To analyze the improvement of clinical symptoms and recovery of neurological function in adult Japanese encephalitis, and study the prognostic factors. Follow-up was conducted for 112 hospitalized patients with Japanese encephalitis (JE) in adults at the Department of Neurology of three hospitals in Gansu province from July to October 2016, from July to October 2017, 6 months and 1 year after onset, respectively. The neurological functional recovery was evaluated by modified Ranking Scale (mRS).The influencing factors were analyzed by logistic regression model. Among the 112 adult patients with JE after 1year follow-up, 57% (64/112) were completely recovered (mRS score=0), and 14%(16/112) had mild neurological dysfunction (mRS score=1 or 2 points), 20% (22/112) had moderate to severe neurological dysfunction (mRS score 3 to 5), and 9% (10/112) died. In 102 survivors, decreased consciousness were fully recovered (100%), 75% of the mental and behavior disorders, 64% of cognitive/memory impairment, 71% of language function disorder, 61% of paralysis, 73% of extrapyramidal symptoms were fully recovered, and 92% of the seizures were controlled. Comparison of clinical data of initial on-set between good prognosis group (mRS score≤2, 80 cases) and poor prognosis group (mRS score>2, 32 cases) showed that initial clinical manifestation with seizures, consciousness (GCS score), cerebrospinal fluid pressure, and lesion of MRI involved in midbrain had statistically significant differences (all 0.05) . Multivariate analysis demonstrated that cerebrospinal fluid (CSF) pressure>250 mmH(2)O and lesion of midbrain in MRI were independent risk factors of poor prognosis in adult patients with JE. JE is an acute and infectious viral encephalitis of the central nervous system with high disability and mortality. Most patients were completely recovered, and some had neurological sequelae. CSF pressure>250 mmH(2)O and lesion of midbrain in MRI are independent risk factors for poor prognosis.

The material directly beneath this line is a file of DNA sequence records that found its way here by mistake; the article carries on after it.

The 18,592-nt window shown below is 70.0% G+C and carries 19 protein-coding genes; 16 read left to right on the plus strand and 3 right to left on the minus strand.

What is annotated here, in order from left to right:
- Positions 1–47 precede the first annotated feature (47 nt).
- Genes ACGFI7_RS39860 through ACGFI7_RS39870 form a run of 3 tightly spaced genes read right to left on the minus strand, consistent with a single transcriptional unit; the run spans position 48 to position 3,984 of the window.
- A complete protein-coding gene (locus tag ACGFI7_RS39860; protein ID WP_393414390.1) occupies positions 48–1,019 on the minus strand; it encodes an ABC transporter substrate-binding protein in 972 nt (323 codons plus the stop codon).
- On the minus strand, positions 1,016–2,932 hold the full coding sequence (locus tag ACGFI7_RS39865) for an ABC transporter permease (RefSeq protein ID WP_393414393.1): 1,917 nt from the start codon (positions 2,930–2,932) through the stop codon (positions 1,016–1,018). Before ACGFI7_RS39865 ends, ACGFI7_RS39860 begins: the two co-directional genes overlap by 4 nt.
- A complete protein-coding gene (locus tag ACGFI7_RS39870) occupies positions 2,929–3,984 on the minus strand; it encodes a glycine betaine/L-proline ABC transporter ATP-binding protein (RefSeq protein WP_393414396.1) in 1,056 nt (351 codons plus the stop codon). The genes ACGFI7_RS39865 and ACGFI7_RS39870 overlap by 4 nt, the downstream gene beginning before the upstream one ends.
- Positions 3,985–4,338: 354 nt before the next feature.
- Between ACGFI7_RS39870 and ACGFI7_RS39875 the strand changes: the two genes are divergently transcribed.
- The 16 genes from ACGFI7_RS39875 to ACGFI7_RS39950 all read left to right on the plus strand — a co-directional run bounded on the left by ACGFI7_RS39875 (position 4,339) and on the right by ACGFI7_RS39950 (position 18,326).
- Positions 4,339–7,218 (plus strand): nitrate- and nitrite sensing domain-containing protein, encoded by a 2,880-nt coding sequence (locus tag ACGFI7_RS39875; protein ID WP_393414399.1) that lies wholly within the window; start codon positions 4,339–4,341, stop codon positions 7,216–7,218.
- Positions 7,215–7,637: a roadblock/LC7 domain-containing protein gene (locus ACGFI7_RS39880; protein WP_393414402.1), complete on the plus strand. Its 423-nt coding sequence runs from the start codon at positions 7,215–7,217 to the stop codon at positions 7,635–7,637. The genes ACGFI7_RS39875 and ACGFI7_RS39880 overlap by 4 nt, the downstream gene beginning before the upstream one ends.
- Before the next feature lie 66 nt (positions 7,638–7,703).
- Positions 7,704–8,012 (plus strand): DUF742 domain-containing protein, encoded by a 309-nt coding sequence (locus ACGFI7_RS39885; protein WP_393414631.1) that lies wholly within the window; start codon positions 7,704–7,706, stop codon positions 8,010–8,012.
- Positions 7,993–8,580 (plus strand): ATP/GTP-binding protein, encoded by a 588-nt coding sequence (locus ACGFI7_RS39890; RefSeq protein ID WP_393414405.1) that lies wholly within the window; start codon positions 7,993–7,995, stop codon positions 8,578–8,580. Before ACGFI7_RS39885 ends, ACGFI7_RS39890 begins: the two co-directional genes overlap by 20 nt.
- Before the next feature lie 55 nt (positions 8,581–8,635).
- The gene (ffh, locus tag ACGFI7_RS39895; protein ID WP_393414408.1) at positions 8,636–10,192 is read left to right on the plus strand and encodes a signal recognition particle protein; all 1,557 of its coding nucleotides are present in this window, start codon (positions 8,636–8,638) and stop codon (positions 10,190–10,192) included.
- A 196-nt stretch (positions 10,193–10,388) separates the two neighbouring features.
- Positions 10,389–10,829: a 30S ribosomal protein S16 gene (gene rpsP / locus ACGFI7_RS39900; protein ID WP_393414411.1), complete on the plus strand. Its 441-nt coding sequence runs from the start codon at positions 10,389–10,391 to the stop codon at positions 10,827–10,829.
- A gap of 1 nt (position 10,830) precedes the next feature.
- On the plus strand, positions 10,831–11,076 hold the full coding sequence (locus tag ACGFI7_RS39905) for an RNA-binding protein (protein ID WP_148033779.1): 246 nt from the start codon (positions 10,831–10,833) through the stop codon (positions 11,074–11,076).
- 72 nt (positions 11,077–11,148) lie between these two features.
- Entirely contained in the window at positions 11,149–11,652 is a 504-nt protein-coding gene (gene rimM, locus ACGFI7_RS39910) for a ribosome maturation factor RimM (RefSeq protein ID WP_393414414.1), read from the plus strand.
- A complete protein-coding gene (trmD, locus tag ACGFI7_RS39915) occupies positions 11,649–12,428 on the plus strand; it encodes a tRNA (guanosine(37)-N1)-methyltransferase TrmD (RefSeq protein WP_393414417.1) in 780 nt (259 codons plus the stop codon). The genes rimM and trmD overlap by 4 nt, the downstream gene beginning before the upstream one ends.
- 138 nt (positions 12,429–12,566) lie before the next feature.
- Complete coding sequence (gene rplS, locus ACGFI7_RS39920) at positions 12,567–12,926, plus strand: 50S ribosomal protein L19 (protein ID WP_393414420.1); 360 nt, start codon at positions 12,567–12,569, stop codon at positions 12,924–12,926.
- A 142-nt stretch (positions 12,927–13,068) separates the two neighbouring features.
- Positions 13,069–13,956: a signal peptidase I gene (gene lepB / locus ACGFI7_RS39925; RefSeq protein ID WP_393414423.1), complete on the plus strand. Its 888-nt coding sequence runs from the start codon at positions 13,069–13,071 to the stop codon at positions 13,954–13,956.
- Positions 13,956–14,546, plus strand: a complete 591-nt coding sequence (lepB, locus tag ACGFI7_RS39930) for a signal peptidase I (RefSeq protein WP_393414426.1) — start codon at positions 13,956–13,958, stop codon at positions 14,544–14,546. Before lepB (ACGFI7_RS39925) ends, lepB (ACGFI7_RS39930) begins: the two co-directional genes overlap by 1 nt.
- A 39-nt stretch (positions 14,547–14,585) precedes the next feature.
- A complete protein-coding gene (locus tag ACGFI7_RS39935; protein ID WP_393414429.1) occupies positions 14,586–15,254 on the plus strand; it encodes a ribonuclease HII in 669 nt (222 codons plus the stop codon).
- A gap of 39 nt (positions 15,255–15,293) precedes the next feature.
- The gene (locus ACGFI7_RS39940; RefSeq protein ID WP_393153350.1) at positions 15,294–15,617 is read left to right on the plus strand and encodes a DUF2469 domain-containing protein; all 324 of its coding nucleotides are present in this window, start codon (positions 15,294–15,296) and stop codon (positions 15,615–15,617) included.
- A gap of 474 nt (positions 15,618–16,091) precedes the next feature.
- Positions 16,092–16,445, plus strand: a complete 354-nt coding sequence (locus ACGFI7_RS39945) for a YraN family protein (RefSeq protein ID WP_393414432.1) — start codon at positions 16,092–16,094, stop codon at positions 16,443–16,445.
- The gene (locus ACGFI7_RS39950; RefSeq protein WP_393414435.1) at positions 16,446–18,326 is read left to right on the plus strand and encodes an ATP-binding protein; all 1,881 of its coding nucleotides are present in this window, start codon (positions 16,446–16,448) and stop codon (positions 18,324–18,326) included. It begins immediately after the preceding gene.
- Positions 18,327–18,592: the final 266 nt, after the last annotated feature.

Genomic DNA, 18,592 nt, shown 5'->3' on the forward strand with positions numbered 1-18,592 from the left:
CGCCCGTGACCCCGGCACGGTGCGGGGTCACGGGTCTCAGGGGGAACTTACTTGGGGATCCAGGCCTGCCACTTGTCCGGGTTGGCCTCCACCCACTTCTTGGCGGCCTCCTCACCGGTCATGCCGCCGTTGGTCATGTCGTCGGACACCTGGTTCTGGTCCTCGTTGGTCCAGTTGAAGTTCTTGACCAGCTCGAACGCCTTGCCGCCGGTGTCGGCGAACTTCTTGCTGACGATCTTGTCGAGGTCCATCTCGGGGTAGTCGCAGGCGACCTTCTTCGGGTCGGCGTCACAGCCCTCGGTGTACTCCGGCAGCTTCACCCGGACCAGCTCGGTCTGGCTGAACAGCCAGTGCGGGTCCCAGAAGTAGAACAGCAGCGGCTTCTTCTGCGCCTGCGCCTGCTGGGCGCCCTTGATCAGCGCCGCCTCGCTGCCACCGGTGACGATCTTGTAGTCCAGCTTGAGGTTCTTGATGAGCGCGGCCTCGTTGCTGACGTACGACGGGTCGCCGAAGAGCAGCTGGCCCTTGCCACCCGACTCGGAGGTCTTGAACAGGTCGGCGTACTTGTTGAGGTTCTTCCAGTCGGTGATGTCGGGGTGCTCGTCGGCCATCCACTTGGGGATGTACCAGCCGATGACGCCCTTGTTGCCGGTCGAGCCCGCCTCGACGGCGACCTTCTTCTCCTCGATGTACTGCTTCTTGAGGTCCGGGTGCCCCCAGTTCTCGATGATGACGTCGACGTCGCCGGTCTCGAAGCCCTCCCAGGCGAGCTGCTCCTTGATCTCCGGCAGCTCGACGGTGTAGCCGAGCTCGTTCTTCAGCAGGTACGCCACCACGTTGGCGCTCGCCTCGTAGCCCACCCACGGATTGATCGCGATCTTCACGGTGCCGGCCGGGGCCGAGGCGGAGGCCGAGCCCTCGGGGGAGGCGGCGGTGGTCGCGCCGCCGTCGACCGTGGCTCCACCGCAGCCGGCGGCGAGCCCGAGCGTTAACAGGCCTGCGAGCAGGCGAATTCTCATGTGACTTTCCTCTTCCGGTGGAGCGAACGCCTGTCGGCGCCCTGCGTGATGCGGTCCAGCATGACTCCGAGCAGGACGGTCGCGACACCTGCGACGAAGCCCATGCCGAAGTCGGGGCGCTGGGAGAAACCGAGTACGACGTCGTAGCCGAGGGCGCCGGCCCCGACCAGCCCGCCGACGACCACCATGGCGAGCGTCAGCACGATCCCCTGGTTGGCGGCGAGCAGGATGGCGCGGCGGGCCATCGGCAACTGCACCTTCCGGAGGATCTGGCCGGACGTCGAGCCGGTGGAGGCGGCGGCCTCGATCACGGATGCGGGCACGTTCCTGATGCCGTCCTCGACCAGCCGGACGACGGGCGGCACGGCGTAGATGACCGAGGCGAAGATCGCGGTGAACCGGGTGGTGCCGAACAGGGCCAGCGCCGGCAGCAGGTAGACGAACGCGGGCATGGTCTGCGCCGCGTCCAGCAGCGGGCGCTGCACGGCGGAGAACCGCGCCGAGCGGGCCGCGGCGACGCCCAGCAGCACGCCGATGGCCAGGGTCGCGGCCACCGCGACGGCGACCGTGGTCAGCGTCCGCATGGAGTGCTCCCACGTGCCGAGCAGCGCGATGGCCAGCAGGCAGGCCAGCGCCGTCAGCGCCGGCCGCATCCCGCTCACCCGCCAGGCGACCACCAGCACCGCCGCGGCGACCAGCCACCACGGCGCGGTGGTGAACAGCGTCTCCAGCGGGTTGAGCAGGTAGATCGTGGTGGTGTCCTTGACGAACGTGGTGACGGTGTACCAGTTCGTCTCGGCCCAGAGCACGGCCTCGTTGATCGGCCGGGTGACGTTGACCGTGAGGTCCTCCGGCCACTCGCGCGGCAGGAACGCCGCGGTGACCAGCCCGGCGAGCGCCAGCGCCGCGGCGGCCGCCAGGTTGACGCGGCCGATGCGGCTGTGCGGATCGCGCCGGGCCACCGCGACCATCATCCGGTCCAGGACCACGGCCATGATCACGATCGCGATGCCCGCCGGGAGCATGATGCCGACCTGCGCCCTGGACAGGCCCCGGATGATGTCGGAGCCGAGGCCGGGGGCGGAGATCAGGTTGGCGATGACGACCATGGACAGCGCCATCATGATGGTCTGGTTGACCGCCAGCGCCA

Co-occurring medical conditions in adults with Down syndrome: A systematic review toward the development of health care guidelines. Part II.
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- ACC 2020The American College of Cardiology decided to cancel ACC.20/WCC due to COVID-19, which was scheduled to take place March 28-30 in Chicago. However, ACC.20/WCC Virtual Meeting continues to release cutting edge science and practice changing updates for cardiovascular professionals on demand and free through June 2020.
- ENDO: 2020ENDO 2020 Annual Conference has been canceled due to COVID-19. Here are highlights of emerging data that has still been released. Keep an eye out for ENDO Online 2020, which will take place from June 8 to 22.
- AAN 2020Due to the global COVID-19 pandemic, the American Academy of Neurology had to cancel the AAN’s Annual Meeting originally scheduled for April 25–May 1, 2020, in Toronto.